Adam Rich, the child star of Eight Is Enough, has died at the age of 54

Adam Rich, the child star of Eight Is Enough, has died at the age of 54

Adam Rich, the child star of Eight Is Enough, has died at the age of 54

Adam Rich, the pageboy child actor who charmed television audiences as “America’s little brother” on “Eight is Enough,” has died. his publicist wrote in a statement Sunday. He was 54 years old.

Rich died Saturday at his home in the Brentwood neighborhood of Los Angeles, said Lieutenant Aimee Earl of the Los Angeles County Coroner’s Office. The cause of death was investigated but not considered suspicious.

Rich had a limited acting career after playing Nicholas Bradford, the youngest of eight children, at the age of 8, in the hit ABC drama which ran from 1977 to 1981.

He had several run-ins with the police related to drugs and alcohol – and sought treatment at the Betty Ford Center in Rancho Mirage.

Rich suffered from a type of depression that eluded treatment and was trying to erase the stigma of talking about mental illness, publicist Danny Deraney said. For years he tried experimental drugs without success.

Obi Adam Rich
Adam Rich, a former child actor who starred in the 1970s TV show “Eight is Enough,” leaves the sheriff’s office after posting bail in the City of Industry, California, December 18, 2002.

Jean-Marc Bouju/AP


Deraney said he and others close to Rich had been concerned in recent weeks when they were unable to contact him.

“He was just a very kind, generous, loving soul,” Deraney said in a statement. “Being a famous actor wasn’t necessarily what he wanted to be. … He had no ego, not an ounce.”

Deraney also shared memories of Rich on Twitter, writing: “Adam and I were talking about baseball on the phone. We both loved the Yankees, but he loved the Dodgers a little more… Something you didn’t know… He was in New York in December 1980 and I met John Lennon the day he died.”

Rich discussed his mental health on Twitter and noted in October that he had been sober for seven years. He said he wasn’t perfect – referring to arrests, multiple stays in rehab, several overdoses and “countless detoxes (and) relapses” – and urged his nearly 19,000 followers to never give up.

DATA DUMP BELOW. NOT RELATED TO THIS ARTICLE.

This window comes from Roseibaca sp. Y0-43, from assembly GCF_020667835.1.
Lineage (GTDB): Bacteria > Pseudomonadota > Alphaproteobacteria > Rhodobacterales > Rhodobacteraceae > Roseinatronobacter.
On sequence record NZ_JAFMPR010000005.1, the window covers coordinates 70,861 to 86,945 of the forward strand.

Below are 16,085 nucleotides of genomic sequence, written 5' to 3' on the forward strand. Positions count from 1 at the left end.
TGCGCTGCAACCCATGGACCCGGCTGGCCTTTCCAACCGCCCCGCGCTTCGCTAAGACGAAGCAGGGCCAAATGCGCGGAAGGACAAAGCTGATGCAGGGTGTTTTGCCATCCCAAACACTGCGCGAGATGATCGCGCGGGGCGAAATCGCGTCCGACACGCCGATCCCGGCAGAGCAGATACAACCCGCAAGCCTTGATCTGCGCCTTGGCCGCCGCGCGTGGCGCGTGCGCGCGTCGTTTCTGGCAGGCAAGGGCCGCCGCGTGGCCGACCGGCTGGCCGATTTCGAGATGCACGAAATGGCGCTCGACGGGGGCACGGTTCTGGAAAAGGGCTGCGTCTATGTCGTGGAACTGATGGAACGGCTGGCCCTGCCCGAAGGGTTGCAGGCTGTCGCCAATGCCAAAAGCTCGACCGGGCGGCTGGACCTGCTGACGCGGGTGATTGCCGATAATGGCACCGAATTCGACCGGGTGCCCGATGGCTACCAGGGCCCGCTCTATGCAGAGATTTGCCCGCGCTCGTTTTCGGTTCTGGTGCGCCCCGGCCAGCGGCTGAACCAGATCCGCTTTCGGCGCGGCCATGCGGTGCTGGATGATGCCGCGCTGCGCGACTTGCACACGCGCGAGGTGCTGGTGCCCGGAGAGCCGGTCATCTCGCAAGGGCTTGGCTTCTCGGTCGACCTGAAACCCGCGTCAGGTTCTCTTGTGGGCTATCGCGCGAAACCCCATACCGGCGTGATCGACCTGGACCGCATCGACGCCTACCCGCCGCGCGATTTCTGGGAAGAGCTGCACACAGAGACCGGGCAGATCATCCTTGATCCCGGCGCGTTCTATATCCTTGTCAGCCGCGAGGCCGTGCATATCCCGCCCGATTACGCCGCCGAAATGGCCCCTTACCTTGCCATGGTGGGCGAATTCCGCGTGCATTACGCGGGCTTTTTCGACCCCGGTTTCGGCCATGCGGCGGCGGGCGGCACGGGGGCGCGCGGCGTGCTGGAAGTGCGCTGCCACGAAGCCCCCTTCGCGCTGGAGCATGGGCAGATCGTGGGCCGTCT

“Human beings were not made to endure mental illness,” Rich tweeted in September. “The very fact that some people think they are weak or lack willpower is totally ridiculous…because it is the complete opposite! It takes a very, very strong person… a warrior, if you will… to fight diseases like this.”

Rich posted a photo of himself in his heyday with former child star Mickey Rooney.

“Everyone was telling me, ‘You’re the modern day Mickey Rooney,'” he tweeted. “But when Mickey Rooney told me himself, it meant so much more to me!”

Almost 27 years ago, Rich was involved in a hoax that Might magazine published about an actor who was killed in a Los Angeles nightclub robbery in 1996. An article in an obscure magazine was intended to be a satire on America’s obsession with celebrities, but backfired when the forgery was exposed.

“I think we were a bit too subtle. People didn’t get the joke,” Rich later told the Chicago Tribune. “I don’t want to be dead.”

Rich was the younger brother of a generation of television viewers as the son of a newspaper columnist played by Dick Van Patten, who is left to raise eight children alone after his wife on the show – and the actress who played her – died during the filming of the first season.

According to IMDB.com, Rich starred in the TV series “Code Red” from 1981-82 and voiced the character Presto the Magician on “Dungeons & Dragons” from 1983-85. He reprized his most famous role in the two TV movies “Eight is Enough”.

But the balance in his acting career came down to one-episode appearances on some of the most popular TV shows of the time: “The Love Boat”, “The Six Million Dollar Man”, “Silver Spoons” and “Baywatch”. His most recent credit on IMDB was playing Crocodile Dundee on Reel Comedy in 2003.

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